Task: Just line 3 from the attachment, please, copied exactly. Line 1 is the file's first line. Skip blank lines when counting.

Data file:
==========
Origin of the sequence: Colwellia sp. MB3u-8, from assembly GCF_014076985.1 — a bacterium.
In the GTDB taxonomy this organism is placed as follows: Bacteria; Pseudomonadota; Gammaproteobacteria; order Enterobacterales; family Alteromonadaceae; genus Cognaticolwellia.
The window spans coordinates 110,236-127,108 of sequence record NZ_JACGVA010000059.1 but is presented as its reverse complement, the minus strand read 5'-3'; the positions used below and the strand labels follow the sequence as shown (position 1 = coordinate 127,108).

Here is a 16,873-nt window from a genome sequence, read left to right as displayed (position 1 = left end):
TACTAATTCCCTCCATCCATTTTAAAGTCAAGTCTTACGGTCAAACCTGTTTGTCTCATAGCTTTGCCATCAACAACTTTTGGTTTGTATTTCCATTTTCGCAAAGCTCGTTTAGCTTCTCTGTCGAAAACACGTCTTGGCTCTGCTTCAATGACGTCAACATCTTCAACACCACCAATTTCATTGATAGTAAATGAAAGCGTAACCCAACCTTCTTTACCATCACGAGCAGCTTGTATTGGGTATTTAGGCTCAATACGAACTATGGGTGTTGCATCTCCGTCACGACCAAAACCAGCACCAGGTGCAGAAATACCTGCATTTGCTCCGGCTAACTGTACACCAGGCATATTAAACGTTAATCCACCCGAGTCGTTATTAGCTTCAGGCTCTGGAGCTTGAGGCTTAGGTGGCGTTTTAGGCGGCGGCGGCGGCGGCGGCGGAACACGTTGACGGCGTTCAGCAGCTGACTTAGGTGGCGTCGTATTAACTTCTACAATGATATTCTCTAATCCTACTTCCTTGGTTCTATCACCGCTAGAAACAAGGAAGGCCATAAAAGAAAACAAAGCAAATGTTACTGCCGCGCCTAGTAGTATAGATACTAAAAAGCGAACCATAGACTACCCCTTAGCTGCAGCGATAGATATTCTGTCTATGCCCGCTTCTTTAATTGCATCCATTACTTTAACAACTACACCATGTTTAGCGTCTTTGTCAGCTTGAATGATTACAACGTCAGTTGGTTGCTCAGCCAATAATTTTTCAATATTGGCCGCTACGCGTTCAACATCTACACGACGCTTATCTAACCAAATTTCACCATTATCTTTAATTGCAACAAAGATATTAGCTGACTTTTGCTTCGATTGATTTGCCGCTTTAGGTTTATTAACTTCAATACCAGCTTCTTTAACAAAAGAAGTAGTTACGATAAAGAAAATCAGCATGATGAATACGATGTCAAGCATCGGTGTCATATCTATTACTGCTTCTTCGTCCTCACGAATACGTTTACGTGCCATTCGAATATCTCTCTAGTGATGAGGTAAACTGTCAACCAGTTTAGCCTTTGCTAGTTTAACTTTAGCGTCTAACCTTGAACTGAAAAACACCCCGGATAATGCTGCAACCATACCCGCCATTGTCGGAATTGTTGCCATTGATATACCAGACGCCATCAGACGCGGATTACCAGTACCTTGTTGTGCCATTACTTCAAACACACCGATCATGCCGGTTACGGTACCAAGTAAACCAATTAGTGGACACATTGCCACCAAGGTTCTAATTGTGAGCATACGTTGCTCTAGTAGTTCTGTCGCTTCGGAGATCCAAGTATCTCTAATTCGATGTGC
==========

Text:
The window spans coordinates 110,236-127,108 of sequence record NZ_JACGVA010000059.1 but is presented as its reverse complement, the minus strand read 5'-3'; the positions used below and the strand labels follow the sequence as shown (position 1 = coordinate 127,108).